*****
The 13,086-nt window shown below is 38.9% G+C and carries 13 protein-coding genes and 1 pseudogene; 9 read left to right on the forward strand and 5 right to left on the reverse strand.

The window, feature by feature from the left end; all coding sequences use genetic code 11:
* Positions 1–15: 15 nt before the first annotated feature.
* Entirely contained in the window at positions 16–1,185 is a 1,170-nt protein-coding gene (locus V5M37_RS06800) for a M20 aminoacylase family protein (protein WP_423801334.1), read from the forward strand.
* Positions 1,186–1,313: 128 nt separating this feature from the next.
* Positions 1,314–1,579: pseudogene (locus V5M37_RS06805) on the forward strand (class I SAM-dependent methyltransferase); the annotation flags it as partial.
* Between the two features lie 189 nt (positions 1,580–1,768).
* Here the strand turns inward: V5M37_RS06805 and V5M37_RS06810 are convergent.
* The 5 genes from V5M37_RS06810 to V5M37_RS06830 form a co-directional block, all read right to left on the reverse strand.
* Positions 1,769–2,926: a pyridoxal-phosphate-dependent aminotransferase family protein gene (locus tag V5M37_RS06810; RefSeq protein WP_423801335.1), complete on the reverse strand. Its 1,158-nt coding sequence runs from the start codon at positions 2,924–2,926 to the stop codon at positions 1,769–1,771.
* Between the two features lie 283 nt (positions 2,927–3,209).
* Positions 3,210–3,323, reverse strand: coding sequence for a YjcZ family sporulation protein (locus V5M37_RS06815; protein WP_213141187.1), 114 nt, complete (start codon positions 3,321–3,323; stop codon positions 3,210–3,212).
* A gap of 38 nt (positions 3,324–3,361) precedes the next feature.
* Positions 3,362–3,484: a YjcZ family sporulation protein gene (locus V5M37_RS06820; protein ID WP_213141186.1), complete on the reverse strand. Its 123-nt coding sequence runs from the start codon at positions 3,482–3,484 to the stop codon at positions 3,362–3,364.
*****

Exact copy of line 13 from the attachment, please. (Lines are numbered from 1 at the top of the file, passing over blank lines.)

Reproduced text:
* A gap of 38 nt (positions 3,324–3,361) precedes the next feature.